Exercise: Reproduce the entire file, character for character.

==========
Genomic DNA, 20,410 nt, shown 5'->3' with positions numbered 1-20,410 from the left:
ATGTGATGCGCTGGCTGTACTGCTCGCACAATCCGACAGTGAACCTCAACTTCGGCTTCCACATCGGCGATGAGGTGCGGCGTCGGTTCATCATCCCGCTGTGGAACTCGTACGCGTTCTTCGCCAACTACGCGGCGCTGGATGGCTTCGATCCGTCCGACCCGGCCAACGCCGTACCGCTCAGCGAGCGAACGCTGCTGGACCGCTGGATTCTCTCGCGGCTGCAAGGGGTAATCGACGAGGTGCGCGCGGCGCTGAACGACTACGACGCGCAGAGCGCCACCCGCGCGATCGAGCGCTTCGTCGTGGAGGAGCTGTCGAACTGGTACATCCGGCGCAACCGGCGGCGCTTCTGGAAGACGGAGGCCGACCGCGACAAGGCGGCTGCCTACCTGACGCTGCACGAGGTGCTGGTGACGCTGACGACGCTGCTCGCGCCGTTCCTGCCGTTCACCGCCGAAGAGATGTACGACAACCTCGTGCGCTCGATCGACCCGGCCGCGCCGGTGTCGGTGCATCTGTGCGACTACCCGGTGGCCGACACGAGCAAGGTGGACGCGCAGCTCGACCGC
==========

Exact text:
Genomic DNA, 20,410 nt, shown 5'->3' with positions numbered 1-20,410 from the left:
ATGTGATGCGCTGGCTGTACTGCTCGCACAATCCGACAGTGAACCTCAACTTCGGCTTCCACATCGGCGATGAGGTGCGGCGTCGGTTCATCATCCCGCTGTGGAACTCGTACGCGTTCTTCGCCAACTACGCGGCGCTGGATGGCTTCGATCCGTCCGACCCGGCCAACGCCGTACCGCTCAGCGAGCGAACGCTGCTGGACCGCTGGATTCTCTCGCGGCTGCAAGGGGTAATCGACGAGGTGCGCGCGGCGCTGAACGACTACGACGCGCAGAGCGCCACCCGCGCGATCGAGCGCTTCGTCGTGGAGGAGCTGTCGAACTGGTACATCCGGCGCAACCGGCGGCGCTTCTGGAAGACGGAGGCCGACCGCGACAAGGCGGCTGCCTACCTGACGCTGCACGAGGTGCTGGTGACGCTGACGACGCTGCTCGCGCCGTTCCTGCCGTTCACCGCCGAAGAGATGTACGACAACCTCGTGCGCTCGATCGACCCGGCCGCGCCGGTGTCGGTGCATCTGTGCGACTACCCGGTGGCCGACACGAGCAAGGTGGACGCGCAGCTCGACCGC